7 Facts about Tamarillo that you MUST Know

If you wish to know everything about tamarillo, keep reading this blog because here you’ll find the answers to your queries.

You’ll learn facts such as: what is the tree tomato, what are its characteristics (both fruit and plant), what types of tamarillo are there, what are the benefits of including this fruit in your diet, where it originated, how is tamarillo tree industry in the world and how it is consumed.

What is the tamarillo and what are its characteristics? 

Scientific nameSolanum betaceum
Common nameTamarillo, tree tomato, tomate de árbol, tomate andino, tomate serrano, blood fruit, tomate de yuca, tomate de  españa, sachatomate.
Place of OriginNative to the Andes in South America
HabitatTemplate and cold regions
DistributionCountries in Africa, Asia, America, Europe, and some countries in Oceania, like Australia.

What is the tamarillo like? 

The tree tomato belongs to the Solanaceae family, characterized by having herbaceous plants, shrubs, or small trees.

Below, you’ll learn a little more about all the botanical features of this fruit.

The stem of the tamarillo 

To begin with, this fruit comes from a shrubby plant that can grow up to 10 feet tall. Its stem grows vertically and is semi-woody, that is, its bark is not entirely made of wood.

It’s a small plant that branches naturally after 8 to 9 months of age, at a height of 1.5 to 2 meters.

In addition, its life span is short, usually 5 to 12 years. In its first years, the outer bark of the stem is green and becomes brown as the plant ages.

Tree tomato leaves and flowers 

The leaves of the tamarillo are heart-shaped, dark green on one side and light green on the other. They grow at the end of the branches and are supported by a petiole (leaf stalk) that can be 4 to 8 cm long. The leaves can measure between 15 to 30 cm long and 8 to 20 cm wide, are oval and their texture is a little rough.

The flowers may appear at the top of the stem or on the branches of the plant. They are grouped in clusters of 10 to 50 flowers hanging from the branches or stem, they are small and have 5 petals that vary in color. They can have mixed tones of white, pink, or purple.

What does the tree tamarillo look like? 

The fruits grow in clusters suspended from the branches of the plant and are berry-like, and oval with a sharp or pointed underside.

The peel of the tamarillo is smooth, thin, and green in color when unripe. It is very resistant to transport, although it is quite difficult to peel. In addition, the external color can vary according to the type of tree tomato, the most common tones are yellow, red, purple, or orange.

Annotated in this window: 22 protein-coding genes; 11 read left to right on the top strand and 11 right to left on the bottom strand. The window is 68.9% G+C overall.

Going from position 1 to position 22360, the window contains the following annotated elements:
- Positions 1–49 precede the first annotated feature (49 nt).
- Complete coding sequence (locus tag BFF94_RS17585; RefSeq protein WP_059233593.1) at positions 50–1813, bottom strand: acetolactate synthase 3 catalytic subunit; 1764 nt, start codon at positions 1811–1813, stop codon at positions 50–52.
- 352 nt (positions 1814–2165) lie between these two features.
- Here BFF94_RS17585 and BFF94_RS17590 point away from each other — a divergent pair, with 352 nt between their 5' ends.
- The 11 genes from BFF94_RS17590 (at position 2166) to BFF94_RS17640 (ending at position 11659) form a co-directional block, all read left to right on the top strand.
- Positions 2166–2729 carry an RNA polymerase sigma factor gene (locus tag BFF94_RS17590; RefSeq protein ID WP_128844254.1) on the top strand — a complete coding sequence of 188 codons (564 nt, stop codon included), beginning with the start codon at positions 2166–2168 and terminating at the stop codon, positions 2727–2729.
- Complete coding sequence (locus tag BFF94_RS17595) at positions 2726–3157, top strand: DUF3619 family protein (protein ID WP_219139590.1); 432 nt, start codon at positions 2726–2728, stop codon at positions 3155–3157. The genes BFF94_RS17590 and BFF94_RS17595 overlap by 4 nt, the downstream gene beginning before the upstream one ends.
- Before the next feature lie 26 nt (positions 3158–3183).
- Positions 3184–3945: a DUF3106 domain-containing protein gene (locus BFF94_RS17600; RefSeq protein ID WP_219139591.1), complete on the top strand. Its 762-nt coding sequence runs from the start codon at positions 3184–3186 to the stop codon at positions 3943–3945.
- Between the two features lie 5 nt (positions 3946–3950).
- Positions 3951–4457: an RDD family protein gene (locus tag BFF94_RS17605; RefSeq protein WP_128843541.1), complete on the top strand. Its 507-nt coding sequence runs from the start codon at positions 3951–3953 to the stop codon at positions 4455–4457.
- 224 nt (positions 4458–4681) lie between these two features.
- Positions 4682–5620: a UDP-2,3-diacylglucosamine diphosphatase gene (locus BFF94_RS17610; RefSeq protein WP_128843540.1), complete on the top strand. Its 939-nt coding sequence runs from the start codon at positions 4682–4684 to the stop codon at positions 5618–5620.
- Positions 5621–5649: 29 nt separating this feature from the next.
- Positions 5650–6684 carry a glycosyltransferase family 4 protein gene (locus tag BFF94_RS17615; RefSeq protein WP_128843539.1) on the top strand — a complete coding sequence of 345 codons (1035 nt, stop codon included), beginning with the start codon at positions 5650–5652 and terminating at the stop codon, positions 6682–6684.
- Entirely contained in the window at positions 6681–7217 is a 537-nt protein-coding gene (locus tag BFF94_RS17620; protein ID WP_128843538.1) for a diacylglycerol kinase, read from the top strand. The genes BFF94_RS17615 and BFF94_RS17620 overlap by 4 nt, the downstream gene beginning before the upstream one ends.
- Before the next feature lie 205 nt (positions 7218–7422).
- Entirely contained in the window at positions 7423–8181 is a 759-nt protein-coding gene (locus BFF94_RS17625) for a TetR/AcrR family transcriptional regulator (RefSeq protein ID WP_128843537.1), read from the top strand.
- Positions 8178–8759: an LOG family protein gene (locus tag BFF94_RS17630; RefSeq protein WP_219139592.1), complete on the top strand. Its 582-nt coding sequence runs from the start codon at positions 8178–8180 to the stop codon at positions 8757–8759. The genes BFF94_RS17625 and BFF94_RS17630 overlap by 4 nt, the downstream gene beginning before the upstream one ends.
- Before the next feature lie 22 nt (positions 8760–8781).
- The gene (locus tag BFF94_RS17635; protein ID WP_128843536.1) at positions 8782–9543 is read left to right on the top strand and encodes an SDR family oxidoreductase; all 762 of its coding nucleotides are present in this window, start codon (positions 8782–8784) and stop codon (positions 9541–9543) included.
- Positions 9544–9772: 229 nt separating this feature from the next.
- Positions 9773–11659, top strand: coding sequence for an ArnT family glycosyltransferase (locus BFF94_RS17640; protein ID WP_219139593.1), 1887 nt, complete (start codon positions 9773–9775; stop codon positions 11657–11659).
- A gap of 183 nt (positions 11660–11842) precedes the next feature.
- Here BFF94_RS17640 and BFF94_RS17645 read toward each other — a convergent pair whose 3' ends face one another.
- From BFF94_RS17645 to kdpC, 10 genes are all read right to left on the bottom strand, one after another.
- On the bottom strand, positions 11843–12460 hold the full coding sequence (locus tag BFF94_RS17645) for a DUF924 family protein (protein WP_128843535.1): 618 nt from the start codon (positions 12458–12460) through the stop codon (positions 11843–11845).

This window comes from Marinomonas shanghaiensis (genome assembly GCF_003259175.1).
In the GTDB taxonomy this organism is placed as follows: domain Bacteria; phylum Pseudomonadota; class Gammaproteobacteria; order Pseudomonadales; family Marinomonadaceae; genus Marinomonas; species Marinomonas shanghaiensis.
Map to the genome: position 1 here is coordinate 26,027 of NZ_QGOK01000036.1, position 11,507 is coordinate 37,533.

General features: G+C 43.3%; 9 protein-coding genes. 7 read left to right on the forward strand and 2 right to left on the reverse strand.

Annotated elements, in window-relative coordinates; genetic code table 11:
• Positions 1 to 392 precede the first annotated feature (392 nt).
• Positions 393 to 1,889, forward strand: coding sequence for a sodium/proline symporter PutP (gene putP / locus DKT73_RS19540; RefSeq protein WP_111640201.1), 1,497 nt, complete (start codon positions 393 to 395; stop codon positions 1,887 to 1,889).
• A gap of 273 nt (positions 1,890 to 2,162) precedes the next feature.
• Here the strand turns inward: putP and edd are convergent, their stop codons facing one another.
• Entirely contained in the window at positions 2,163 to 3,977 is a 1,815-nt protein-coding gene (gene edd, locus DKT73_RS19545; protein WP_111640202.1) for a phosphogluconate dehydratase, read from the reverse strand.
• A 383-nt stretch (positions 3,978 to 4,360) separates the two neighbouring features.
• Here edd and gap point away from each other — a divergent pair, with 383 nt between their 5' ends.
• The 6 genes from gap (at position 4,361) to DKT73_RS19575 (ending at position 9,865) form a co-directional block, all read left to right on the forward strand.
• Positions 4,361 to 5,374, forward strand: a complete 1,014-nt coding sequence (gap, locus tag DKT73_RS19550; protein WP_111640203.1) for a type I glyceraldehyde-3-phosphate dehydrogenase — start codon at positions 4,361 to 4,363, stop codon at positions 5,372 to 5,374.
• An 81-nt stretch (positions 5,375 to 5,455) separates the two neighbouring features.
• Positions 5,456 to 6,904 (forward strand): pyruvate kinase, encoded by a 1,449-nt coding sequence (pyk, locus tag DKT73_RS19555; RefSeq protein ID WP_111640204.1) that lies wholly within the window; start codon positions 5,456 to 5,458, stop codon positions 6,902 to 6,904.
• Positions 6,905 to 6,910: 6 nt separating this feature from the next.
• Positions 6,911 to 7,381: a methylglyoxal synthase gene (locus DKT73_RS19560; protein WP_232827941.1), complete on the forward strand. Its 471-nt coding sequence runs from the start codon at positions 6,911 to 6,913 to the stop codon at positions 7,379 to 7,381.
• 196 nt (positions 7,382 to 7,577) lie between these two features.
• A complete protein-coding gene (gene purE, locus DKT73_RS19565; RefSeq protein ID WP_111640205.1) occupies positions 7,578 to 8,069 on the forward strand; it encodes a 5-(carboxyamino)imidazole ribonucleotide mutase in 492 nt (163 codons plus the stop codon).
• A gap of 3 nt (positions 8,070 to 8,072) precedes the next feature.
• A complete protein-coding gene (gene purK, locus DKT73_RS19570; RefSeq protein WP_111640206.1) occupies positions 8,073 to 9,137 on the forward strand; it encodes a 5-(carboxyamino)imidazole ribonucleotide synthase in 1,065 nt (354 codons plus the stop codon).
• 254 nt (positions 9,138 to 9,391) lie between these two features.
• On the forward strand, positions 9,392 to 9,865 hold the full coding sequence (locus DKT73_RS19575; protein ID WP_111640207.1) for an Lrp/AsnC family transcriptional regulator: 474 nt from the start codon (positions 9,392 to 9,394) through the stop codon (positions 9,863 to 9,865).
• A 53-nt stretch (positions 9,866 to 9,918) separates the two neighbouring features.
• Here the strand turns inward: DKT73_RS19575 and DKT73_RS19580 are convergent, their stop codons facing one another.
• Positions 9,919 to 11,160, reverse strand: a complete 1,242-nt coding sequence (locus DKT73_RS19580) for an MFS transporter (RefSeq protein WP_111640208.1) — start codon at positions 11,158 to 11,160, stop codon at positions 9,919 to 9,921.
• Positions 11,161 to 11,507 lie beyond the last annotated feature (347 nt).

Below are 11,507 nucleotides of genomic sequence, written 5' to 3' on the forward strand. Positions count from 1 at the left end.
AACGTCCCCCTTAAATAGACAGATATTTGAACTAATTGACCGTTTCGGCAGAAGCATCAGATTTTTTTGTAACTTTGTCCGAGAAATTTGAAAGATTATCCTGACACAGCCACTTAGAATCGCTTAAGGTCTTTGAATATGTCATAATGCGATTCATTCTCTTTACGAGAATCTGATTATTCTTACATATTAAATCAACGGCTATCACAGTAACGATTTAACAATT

The center of the fruit contains a juicy pulp with a sweet and sour, slightly acidic flavor. It has small, flat, smooth seeds of 2 to 4 mm that can be white or black in color; each fruit can bear between 300 and 500 seeds.

Types of tamarillo

Tree tomatoes vary in skin and flesh color, shape, and size. Based on these characteristics, the following types of this fruit can be distinguished.

Common red tamarillo

This type of fruit is the best-known and most commercialized in the world.

  • The rind is red and orange when ripe, sometimes with green or brown vertical stripes that are not very intense.
  • The pulp is orange and contains about 240 seeds.
  • It can measure 5 to 8 cm long and weigh about 80 grams.

Common yellow tamarillo

This tamarillo is characterized by:

  • The intense yellow skin with brown or green stripes that are very catching to the eye.
  • Its flesh is also yellow and can contain about 170 seeds.
  • It can measure 5 to 7 cm long and weigh approximately 70 grams.

Round-yellow tamarillo

Compared to the two types of tree tomato above, this fruit is characterized by:

  • Having a rounded shape and a larger size.
  • The rind is deep yellow but with no stripes of any kind.
  • The pulp is also yellow and may have about 195 seeds.
  • They are about 6 cm in diameter x 7 cm long and can weigh about 99 grams on average.

Purple tamarillo 

Known as “tomato sangre de toro” (Bull’s blood tomato) or “tomate de árbol mora” (blackberry tree tomato) due mainly to its deep purple skin with faint green stripes. Other characteristics are:

  • Its orange flesh can have about 300 seeds per fruit.
  • It can measure 5.2 cm in diameter x 6 cm long and weigh approx. 90 grams.
  • It is one of the most popular for its sweet taste.

Seedless tamarillo